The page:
In the first place, the fact that this verse opens with “and” necessarily links it with what has gone before. We, therefore, give a literal word for word translation of 1 John 2:1 from Bagster’s Interlinear: “Little children my, these things I write to you, that ye may not sin; and if any one should sin, a Paraclete we have with the Father, Jesus Christ (the) righteous”. It will thus be seen that the apostle John is here writing to and about the saints of God. His immediate purpose was two-fold: first, to communicate a message that would keep God’s children from sinning; second, to supply comfort and assurance to those who might sin, and, in consequence, be cast down and fearful that the issue would prove fatal. He, therefore, makes known to them the provision which God has made for just such an emergency. This we find at the end of verse 1 and throughout verse 2. The ground of comfort is twofold: let the downcast and repentant believer (1 John 1:9) be assured that, first, he has an “Advocate with the Father”; second, that this Advocate is “the propitiation for our sins”. Now believers only may take comfort from this, for they alone have an “Advocate”, for them alone is Christ the propitiation, as is proven by linking the Propitiation (“and”) with “the Advocate”! Also the word “Comfort”, in such a case, belongs to none but believers; unto others in a state and condition of alienation, wrath is to be denounced, John 3:36. Thirdly, They are the "little children" to whom he writes, 1 John 2:1; whom he describes, verses 12, 13, to have "their sins forgiven them for his name's sake," and to "know the Father."

In the second place, if other passages in the New Testament which speak of “propitiation,” be compared with 1 John 2:2, it will be found that it is strictly limited in its scope. For example, in Romans 3:25 we read that God set forth Christ “a propitiation through faith in His blood”. If Christ is a propitiation “through faith”, then He is not a “propitiation” to those who have no faith! Again, in Hebrews 2:17 we read, “To make propitiation for the sins of the people” (Hebrews 2:17, R. V.).

In the third place, who are meant when John says, “He is the propitiation for our sins”? We answer, Jewish believers. And a part of the proof on which we base this assertion we now submit to the careful attention of the reader. In Galatians 2:9 we are told that John, together with James and Cephas, were apostles “unto the circumcision” (i.e. Israel). In keeping with this, the Epistle of James is addressed to “the twelve tribes, which are scattered abroad” (1:1). So, the first Epistle of Peter is addressed to “the elect who are sojourners of the Dispersion” (1 Peter 1:1, R. V.). And John also is writing to saved Israelites, but for saved Jews and saved Gentiles. Some of the evidences that John is writing to saved Jews are as follows.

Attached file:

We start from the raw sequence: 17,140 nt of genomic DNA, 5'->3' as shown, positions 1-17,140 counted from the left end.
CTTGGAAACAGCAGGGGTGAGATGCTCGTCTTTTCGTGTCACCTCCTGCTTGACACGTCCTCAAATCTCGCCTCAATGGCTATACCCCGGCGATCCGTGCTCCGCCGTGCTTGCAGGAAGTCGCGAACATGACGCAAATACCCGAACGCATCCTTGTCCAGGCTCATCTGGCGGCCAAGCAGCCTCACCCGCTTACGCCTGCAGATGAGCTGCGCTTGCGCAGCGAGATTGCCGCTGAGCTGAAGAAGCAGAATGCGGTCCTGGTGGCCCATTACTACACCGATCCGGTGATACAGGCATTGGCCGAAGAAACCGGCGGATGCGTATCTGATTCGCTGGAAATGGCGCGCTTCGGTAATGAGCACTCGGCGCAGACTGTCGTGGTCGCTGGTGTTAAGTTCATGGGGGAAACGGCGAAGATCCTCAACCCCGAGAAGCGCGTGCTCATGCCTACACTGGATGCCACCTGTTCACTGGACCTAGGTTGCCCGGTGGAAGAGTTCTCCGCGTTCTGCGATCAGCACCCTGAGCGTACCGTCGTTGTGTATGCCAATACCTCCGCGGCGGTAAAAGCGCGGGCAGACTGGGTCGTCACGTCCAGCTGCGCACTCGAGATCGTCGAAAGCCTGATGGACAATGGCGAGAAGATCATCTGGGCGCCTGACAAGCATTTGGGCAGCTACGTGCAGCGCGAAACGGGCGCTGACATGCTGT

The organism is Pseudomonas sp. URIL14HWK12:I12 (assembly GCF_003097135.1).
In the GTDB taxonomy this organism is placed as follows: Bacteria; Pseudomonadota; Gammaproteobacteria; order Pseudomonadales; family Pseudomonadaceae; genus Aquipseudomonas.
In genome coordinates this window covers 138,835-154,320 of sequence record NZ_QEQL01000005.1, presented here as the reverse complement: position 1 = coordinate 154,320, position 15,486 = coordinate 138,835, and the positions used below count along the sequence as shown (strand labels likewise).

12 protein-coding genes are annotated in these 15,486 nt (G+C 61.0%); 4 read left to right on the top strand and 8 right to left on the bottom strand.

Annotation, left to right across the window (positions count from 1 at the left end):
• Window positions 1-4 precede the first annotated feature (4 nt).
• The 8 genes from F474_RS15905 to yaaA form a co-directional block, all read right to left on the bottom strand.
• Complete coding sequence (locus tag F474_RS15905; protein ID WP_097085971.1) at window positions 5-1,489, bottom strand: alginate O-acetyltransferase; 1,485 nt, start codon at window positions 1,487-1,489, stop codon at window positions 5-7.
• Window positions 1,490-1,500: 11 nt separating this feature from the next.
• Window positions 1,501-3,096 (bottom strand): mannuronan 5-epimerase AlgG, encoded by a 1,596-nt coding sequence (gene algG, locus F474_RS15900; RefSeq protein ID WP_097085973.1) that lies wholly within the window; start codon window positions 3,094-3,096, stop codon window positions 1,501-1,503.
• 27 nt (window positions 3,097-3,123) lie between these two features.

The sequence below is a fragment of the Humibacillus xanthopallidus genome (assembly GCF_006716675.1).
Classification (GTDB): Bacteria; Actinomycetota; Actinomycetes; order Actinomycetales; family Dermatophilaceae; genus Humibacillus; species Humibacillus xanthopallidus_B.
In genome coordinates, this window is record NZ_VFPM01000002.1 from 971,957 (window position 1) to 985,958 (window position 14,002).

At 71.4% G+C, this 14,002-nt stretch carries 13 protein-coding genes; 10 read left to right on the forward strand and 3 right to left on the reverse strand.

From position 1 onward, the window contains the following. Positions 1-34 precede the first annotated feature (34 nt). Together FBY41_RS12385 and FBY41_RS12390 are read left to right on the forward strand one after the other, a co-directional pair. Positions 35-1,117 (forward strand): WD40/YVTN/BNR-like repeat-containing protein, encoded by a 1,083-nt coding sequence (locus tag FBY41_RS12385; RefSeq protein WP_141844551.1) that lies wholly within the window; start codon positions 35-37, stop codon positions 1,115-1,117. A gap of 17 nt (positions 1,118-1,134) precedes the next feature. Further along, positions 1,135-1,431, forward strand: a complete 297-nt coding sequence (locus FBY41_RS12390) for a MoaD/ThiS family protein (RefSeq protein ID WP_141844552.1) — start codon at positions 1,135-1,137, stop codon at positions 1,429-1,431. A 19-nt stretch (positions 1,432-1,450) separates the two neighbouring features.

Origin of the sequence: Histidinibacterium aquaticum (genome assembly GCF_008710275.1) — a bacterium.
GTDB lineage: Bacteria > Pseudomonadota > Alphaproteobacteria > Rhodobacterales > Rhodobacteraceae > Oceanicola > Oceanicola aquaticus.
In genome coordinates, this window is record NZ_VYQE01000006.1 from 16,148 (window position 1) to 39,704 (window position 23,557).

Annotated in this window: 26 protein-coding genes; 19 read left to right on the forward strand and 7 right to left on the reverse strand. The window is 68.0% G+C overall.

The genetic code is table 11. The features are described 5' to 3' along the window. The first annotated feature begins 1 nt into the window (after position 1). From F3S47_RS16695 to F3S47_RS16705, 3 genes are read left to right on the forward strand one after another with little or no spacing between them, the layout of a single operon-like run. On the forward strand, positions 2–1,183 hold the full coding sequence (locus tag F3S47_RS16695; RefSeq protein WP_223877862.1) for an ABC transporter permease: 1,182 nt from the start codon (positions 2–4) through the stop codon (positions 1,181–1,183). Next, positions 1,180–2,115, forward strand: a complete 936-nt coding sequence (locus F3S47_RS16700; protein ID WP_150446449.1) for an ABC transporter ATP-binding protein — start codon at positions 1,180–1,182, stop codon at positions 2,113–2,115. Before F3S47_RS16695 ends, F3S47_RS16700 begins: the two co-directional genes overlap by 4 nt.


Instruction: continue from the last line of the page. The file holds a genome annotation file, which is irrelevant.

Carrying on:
In the opening verse he says of Christ, 1 John 1:1 “That which was from the beginning, which we have heard, which we have seen with our eyes, which we looked upon and have touched with our hands, concerning the word of life—“ How impossible it would have been for the Apostle Paul to have commenced any of his epistles to Gentile saints with such language!

1 John 2:7 “Brethren, I write no new commandment unto you, but an old commandment which ye had from the beginning”. The “beginning” here referred to is the beginning of the public manifestation of Christ— in proof compare 1 John 1:1; 1 John 2:13, etc. Now these believers the apostle tells us, had the “old commandment” from the beginning. This was true of Jewish believers, but it was not true of Gentile believers.

“I write unto you, fathers, because ye have known Him from the beginning” (1 John 2:13). Here, again, it is evident that it is Jewish believers that are in view.

“Little children, it is the last time: and as ye have heard that Antichrist shall come, even now are there many antichrists; whereby we know that it is the last time. They went out from us, but they were not of us” (1 John 2:18-19). These brethren to whom John wrote had “heard” from Christ Himself that Antichrist should come (see Matthew 24). The “many antichrists” whom John declares “went out from us” were all Jews, for during the first century none but a Jew posed as the Messiah. Therefore, when John says “He is the propitiation for our sins” he can only mean for the sins of Jewish believers.

...and on it goes....
 

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Nice to see the Calvinists again falling on their sword.

In salvation history, the reality of the new always surpasses the figure of the old. In the Old Testament, on the Day of Atonement (Yom Kippur), the high priest offered the sacrifice of the goat to atone for the sins off ALL of Israel, both the believers and unbelievers (cf. Lev 16:1-22).

Enter Jesus Christ, our great high priest, who now fulfills the old and surpasses it with the new...

John 1:29 ---> The next day John seeth Jesus coming unto him, and saith, 'Behold the Lamb of God, which taketh away the sin of the world.'"

1 John 2:2 ---> "And he is the propitiation for our sins: and not for ours only, but also for the sins of the whole world."

1 John 4:14 ---> "And we have seen and do testify that the Father sent the Son to be the Saviour of the world."

1 Timothy 2:3-6 ---> "For this is good and acceptable in the sight of God our Saviour; Who will have all men to be saved, and to come unto the knowledge of the truth. For there is one God, and one mediator between God and men, the man Christ Jesus; Who gave himself a ransom for all, to be testified in due time."


In the Old Testament, God used Israel as an instrument of salvation for all mankind ---> This is fulfilled by Jesus Christ, who is the promised Messiah and now Lord of all, offering salvation to ALL men. This is the Gospel. Anything opposed to this is a false Gospel.

If Jesus Christ did not make atonement for the world, then it would be the first time in ALL of salvation history where the type / foreshadowing / figure of the old actually surpassed the reality of the new. We know this is not the case in salvation history and demonstrates the falsity of the God of Calvinism.